SAN DIEGO – At least three service members discharged for being gay have begun the process to re-enlist after the Pentagon directed the military to accept openly gay recruits for the first time in the nation's history.
The top-level guidance issued to recruiting commands last week and announced Tuesday marked a significant change in an institution long resistant and sometimes hostile to gays.
"Gay people have been fighting for equality in the military since the 1960s," said Aaron Belkin, executive director of the Palm Center, a think tank on gays and the military at the University of California Santa Barbara. "It took a lot to get to this day."
The movement to overturn the military's "don't ask, don't tell" policy gained speed when President Barack Obama campaigned on its repeal. The effort stalled in Congress this fall and found new life last month when a federal judge in California declared it unconstitutional.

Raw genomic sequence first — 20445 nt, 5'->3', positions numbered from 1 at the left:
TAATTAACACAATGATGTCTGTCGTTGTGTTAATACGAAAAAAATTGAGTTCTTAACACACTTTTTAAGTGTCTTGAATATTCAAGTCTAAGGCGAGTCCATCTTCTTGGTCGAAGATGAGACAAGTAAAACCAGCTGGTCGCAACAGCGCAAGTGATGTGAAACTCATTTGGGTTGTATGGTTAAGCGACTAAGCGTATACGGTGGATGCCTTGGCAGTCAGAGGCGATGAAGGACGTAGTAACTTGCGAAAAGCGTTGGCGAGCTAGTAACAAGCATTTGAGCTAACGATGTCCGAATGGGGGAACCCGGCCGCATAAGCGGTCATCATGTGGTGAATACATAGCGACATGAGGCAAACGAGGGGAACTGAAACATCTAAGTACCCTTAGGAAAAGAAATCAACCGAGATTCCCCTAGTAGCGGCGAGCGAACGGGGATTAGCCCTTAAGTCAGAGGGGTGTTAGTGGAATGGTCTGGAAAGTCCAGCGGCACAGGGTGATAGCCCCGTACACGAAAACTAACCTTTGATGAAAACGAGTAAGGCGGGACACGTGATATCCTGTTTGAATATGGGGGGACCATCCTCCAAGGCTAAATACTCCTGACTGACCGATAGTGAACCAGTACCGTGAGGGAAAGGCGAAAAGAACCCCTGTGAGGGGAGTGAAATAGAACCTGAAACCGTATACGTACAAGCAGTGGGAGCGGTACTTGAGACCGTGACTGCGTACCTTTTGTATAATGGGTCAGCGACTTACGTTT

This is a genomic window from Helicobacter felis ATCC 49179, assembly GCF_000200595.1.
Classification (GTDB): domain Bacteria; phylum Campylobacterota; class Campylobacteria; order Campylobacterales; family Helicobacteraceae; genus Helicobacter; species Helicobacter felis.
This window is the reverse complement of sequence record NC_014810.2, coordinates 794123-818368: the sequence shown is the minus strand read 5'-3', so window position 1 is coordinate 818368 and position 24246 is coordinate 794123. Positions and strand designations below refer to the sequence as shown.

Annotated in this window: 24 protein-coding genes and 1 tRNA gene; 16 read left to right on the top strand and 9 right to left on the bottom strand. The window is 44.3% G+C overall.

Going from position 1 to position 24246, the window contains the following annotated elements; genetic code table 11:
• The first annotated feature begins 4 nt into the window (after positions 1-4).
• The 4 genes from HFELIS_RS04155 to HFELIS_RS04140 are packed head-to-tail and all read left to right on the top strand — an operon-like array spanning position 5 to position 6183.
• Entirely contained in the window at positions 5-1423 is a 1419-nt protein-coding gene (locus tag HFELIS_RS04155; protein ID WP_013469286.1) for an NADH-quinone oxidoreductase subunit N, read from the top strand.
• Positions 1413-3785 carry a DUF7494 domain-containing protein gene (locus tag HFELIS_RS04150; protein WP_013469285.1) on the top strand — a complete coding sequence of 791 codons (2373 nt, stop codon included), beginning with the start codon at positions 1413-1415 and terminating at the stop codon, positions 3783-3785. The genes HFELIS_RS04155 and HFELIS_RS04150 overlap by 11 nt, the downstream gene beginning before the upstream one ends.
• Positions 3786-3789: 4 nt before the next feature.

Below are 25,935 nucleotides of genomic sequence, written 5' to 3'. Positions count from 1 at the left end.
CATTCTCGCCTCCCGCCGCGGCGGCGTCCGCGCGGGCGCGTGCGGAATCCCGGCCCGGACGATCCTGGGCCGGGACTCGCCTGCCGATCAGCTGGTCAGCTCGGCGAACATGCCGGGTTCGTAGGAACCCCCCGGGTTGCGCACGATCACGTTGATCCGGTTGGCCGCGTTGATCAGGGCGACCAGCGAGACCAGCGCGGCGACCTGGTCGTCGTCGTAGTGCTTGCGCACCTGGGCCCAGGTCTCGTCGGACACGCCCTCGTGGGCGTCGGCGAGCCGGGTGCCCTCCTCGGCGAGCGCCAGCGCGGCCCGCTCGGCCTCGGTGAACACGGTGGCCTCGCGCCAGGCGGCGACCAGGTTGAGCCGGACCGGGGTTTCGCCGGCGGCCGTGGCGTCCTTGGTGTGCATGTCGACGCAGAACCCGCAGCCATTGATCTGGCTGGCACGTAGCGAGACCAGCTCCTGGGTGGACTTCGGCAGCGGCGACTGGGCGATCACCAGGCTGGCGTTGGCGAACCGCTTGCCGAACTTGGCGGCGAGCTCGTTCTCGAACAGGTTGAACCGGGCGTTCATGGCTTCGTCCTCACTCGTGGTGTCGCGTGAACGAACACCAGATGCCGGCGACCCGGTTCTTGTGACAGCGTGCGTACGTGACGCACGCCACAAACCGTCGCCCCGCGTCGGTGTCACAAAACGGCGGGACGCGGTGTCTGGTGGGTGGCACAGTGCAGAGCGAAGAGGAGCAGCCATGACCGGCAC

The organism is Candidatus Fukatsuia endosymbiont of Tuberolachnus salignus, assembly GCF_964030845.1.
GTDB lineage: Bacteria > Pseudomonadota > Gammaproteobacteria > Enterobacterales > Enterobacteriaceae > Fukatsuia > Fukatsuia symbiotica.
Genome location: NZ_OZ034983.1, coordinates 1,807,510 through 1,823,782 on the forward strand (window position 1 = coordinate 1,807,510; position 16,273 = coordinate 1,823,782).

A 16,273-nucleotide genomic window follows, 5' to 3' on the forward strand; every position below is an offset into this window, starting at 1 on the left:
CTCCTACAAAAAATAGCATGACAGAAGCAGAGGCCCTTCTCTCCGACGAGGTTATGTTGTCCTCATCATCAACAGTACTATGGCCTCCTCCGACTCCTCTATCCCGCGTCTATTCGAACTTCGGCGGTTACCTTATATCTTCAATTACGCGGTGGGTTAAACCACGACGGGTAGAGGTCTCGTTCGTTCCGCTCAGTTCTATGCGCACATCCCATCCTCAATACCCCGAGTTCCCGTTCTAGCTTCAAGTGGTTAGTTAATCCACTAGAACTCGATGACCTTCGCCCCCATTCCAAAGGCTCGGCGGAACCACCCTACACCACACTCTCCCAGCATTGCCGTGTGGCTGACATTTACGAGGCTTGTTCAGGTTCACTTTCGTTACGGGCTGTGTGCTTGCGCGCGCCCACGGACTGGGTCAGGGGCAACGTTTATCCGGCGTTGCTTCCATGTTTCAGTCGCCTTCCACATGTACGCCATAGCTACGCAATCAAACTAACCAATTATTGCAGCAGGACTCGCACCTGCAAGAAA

The recruiting announcement came even as the Justice Department battles in the courts to slow the movement to abolish the 1993 Clinton-era policy.
U.S. District Judge Virginia Phillips rejected the government's latest effort Tuesday to halt her order telling the military to stop enforcing the law. Government lawyers have said they will appeal.
The Defense Department has said it would comply with Phillips' order and had frozen any discharge cases. Pentagon spokeswoman Cynthia Smith said Tuesday recruiters had been given top-level guidance to accept applicants who say they are gay.